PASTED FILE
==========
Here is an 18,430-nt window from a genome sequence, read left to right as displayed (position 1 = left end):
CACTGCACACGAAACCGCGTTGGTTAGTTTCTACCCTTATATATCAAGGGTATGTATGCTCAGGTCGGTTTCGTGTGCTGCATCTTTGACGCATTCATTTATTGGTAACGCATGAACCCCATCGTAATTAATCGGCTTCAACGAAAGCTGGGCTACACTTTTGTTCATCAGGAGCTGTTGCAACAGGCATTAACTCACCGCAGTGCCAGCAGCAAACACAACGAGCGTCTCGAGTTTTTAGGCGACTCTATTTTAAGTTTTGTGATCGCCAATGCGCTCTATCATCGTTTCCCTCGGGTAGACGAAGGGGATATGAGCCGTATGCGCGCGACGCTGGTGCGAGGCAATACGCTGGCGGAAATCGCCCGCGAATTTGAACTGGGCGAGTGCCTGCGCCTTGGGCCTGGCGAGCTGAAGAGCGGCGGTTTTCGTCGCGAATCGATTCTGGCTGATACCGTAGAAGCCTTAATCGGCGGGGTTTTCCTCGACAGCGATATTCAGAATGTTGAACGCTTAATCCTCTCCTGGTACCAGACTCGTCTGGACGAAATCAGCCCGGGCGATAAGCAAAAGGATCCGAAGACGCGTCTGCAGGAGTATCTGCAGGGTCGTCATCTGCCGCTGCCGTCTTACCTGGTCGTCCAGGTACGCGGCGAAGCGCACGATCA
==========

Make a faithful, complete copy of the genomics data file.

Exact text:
Here is an 18,430-nt window from a genome sequence, read left to right as displayed (position 1 = left end):
CACTGCACACGAAACCGCGTTGGTTAGTTTCTACCCTTATATATCAAGGGTATGTATGCTCAGGTCGGTTTCGTGTGCTGCATCTTTGACGCATTCATTTATTGGTAACGCATGAACCCCATCGTAATTAATCGGCTTCAACGAAAGCTGGGCTACACTTTTGTTCATCAGGAGCTGTTGCAACAGGCATTAACTCACCGCAGTGCCAGCAGCAAACACAACGAGCGTCTCGAGTTTTTAGGCGACTCTATTTTAAGTTTTGTGATCGCCAATGCGCTCTATCATCGTTTCCCTCGGGTAGACGAAGGGGATATGAGCCGTATGCGCGCGACGCTGGTGCGAGGCAATACGCTGGCGGAAATCGCCCGCGAATTTGAACTGGGCGAGTGCCTGCGCCTTGGGCCTGGCGAGCTGAAGAGCGGCGGTTTTCGTCGCGAATCGATTCTGGCTGATACCGTAGAAGCCTTAATCGGCGGGGTTTTCCTCGACAGCGATATTCAGAATGTTGAACGCTTAATCCTCTCCTGGTACCAGACTCGTCTGGACGAAATCAGCCCGGGCGATAAGCAAAAGGATCCGAAGACGCGTCTGCAGGAGTATCTGCAGGGTCGTCATCTGCCGCTGCCGTCTTACCTGGTCGTCCAGGTACGCGGCGAAGCGCACGATCA